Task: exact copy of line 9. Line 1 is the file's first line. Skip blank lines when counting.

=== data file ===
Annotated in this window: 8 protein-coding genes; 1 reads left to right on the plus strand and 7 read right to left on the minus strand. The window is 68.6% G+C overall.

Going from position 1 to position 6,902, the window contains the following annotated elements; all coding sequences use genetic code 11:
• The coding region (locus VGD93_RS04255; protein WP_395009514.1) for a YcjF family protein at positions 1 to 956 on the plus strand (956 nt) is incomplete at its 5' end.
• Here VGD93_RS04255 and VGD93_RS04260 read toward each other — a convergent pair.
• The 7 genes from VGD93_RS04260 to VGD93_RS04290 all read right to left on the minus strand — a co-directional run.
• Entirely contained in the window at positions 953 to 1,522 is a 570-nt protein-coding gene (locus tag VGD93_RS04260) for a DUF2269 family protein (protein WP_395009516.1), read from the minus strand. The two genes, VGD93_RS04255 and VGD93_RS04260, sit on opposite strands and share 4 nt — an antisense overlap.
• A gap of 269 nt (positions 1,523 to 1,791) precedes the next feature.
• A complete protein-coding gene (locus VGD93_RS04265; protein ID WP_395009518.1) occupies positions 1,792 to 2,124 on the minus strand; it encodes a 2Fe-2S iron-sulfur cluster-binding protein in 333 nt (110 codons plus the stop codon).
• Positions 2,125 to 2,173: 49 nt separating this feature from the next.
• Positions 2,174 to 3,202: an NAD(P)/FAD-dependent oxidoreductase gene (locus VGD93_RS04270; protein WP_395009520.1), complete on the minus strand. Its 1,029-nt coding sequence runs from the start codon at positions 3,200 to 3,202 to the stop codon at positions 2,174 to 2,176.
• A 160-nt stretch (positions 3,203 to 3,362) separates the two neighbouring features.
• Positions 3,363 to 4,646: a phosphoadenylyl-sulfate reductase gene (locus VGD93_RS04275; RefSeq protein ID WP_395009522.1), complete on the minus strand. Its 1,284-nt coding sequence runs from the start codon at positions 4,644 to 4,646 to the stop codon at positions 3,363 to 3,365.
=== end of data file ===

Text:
• Positions 2,125 to 2,173: 49 nt separating this feature from the next.